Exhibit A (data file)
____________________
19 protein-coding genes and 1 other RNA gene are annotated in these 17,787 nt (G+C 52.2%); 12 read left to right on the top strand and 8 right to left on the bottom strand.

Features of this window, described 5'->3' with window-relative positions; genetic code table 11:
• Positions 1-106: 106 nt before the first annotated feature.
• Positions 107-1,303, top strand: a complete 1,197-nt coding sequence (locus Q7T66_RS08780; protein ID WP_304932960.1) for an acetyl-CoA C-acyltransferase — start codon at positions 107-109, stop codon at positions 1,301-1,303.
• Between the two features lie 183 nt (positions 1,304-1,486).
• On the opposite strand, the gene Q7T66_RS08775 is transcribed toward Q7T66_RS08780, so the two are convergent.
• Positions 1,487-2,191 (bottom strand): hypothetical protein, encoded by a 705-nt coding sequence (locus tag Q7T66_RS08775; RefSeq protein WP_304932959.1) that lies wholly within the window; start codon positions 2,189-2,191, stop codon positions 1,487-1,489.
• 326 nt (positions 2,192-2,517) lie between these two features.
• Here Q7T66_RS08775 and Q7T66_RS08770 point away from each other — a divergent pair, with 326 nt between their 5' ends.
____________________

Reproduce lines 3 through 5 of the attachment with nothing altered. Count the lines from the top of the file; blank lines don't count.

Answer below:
• Positions 1-106: 106 nt before the first annotated feature.
• Positions 107-1,303, top strand: a complete 1,197-nt coding sequence (locus Q7T66_RS08780; protein ID WP_304932960.1) for an acetyl-CoA C-acyltransferase — start codon at positions 107-109, stop codon at positions 1,301-1,303.
• Between the two features lie 183 nt (positions 1,304-1,486).